My gardening habits have changed since my kids graduated from college and got jobs in other states. I spend much of every year traveling back and forth between our home and theirs, and the garden has had to adapt.
Well, I've had to make it adapt. I still love to fill my deck with hanging baskets and containers, but I hold back since I know some are bound to suffer when I'm not there to baby them. My yard is still full of color, but it's mostly easy care perennials plus flowering trees and shrubs. I don't plant many annual bedding plants these days, and the roses I grow are all pretty tough.
A climbing Zephirine Drouhin rose has settled in nicely on the side of my house, along with the Henryi clematis that grows through it. I ordered the nearly thornless Zephirine Drouhin because I was intrigued by the part it played in Agatha Christie's Sad Cypress. I was pleasantly surprised to find how hardy it was: it's survived drought, very hot summers, and extremely cold winters with no visible signs of stress.
I'm very tempted to invest in some Knock Out roses, although they're quickly becoming as common as Stella de Oro daylilies. Still, they are popular for a reason: they really do have wonderful flowers that bloom all season. While I don't have any Knock Out roses (yet), I've had a low hedge of Carefree Beauty shrub roses planted in front of a slightly taller hedge of Goldflame spireas under my front window for years. They come back reliably year after year, and the rosy pink flowers blend nicely with the rosy pink flowers of the spirea.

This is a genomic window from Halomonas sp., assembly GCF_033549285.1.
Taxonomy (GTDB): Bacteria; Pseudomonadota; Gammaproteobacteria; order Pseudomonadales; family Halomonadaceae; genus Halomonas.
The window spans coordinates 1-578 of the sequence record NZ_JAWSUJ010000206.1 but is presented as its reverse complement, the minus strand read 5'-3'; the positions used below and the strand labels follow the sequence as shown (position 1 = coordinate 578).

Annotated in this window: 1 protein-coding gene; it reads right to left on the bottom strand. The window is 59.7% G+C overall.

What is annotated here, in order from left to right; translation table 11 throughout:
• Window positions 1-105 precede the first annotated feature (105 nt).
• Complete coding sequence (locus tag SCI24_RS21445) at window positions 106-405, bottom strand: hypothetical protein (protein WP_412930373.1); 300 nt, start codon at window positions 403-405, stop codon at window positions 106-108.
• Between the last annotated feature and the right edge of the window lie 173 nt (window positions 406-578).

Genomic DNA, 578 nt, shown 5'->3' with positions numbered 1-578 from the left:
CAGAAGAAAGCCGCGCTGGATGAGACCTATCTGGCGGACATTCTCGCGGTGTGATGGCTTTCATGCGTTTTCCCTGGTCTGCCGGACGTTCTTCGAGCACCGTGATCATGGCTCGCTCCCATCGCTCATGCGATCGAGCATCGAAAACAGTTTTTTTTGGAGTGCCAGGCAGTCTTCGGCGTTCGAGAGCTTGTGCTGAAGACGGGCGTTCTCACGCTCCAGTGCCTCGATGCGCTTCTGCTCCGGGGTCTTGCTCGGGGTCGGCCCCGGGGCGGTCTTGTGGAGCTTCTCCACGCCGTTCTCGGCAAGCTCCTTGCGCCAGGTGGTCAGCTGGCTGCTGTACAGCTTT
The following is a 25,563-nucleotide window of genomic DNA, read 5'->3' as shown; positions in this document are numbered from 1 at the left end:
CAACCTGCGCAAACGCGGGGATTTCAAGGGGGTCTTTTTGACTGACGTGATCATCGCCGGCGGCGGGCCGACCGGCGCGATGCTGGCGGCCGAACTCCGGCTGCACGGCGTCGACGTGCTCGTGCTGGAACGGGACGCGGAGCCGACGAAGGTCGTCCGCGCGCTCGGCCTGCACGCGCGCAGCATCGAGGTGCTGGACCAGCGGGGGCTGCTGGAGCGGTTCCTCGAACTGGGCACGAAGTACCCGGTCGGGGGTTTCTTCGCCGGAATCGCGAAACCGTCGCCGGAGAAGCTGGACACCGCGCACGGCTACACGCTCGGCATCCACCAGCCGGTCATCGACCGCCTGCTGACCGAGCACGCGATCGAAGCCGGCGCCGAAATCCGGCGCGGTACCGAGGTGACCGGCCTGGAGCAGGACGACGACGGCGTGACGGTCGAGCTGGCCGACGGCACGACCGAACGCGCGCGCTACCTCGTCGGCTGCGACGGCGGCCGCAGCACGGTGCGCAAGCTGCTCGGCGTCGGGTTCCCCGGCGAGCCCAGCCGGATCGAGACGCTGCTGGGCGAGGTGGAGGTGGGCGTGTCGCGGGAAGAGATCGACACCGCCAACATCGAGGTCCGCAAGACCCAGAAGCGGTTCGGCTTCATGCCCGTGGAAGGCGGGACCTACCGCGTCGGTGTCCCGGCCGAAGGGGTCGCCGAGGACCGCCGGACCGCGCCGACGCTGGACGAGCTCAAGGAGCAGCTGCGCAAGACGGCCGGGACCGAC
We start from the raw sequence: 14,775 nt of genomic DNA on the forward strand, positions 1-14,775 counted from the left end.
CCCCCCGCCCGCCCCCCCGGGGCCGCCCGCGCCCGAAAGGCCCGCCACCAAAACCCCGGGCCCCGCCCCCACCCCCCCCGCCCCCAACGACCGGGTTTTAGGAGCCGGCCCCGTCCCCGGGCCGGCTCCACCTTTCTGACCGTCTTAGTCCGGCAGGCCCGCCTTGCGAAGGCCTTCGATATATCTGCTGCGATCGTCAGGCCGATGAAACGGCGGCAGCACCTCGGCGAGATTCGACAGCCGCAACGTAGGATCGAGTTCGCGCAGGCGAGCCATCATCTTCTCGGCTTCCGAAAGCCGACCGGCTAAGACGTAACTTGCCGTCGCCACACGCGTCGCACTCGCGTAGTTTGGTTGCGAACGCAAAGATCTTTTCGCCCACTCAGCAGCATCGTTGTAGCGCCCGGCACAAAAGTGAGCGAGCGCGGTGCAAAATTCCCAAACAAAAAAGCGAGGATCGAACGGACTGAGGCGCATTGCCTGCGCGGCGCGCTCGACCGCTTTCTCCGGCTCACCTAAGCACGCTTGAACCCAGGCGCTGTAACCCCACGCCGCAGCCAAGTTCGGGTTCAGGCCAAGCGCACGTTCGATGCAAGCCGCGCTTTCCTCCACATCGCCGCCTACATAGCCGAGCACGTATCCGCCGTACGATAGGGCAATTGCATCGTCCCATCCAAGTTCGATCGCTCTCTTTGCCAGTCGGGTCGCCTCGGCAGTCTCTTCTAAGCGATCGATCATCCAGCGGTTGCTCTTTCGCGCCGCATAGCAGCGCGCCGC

While I don't have many roses now, over the years I've grown them by the hundreds in my homes in London, Chicago, and northern New Jersey. In every area I've found roses that were hardy, although I've grown plenty of more fragile hybrid teas and floribundas, too. I have a special fondness for the old roses—lush, richly colored, fragrant beauties like 'Reine des Violettes' and 'Mme. Isaac Periere'. I love the David Austin roses, too, and I especially like the cold hardy Canadian Parkland and Explorer introductions like 'Morden Centennial'.
I'll admit it, I've got a weakness for roses. I'd love to have a whole section of my garden with nothing but roses, and if I was rich and lived on a fabulous estate, I would do just that. Since that's not going to happen, I'll continue to enjoy the roses that thrive despite periods of neglect.
If you are as fascinated by roses as I am, you may enjoy a book of fiction that is packed with rose history:
That book led me to another volume:
And here are a few other rosy recommendations:
What roses are in your garden? What are some of your favorites?
Becke Davis is the senior writer for The Landscape Contractor magazine, a member of Garden Writers of America and the Ohio Nursery and Landscape Association. She has written well over 1,000 published articles and is the author of five garden-related books in addition to being the moderator of B&N's Mystery book club.